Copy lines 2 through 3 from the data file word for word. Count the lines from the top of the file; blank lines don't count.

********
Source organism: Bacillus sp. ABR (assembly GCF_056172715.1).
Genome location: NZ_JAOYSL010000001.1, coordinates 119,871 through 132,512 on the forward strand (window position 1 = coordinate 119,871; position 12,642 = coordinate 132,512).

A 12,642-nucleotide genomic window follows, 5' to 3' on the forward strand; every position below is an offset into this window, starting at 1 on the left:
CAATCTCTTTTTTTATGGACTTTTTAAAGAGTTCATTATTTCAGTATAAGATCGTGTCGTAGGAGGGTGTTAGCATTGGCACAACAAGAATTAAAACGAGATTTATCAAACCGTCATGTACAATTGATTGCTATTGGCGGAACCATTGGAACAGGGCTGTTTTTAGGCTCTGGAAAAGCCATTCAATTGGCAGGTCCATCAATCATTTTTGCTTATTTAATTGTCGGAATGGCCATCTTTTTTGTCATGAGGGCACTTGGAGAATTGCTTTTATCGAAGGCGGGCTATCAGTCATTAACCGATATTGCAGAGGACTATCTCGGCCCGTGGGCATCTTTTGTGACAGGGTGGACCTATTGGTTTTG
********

Genome location: NZ_JAOYSL010000001.1, coordinates 119,871 through 132,512 on the forward strand (window position 1 = coordinate 119,871; position 12,642 = coordinate 132,512).

A 12,642-nucleotide genomic window follows, 5' to 3' on the forward strand; every position below is an offset into this window, starting at 1 on the left: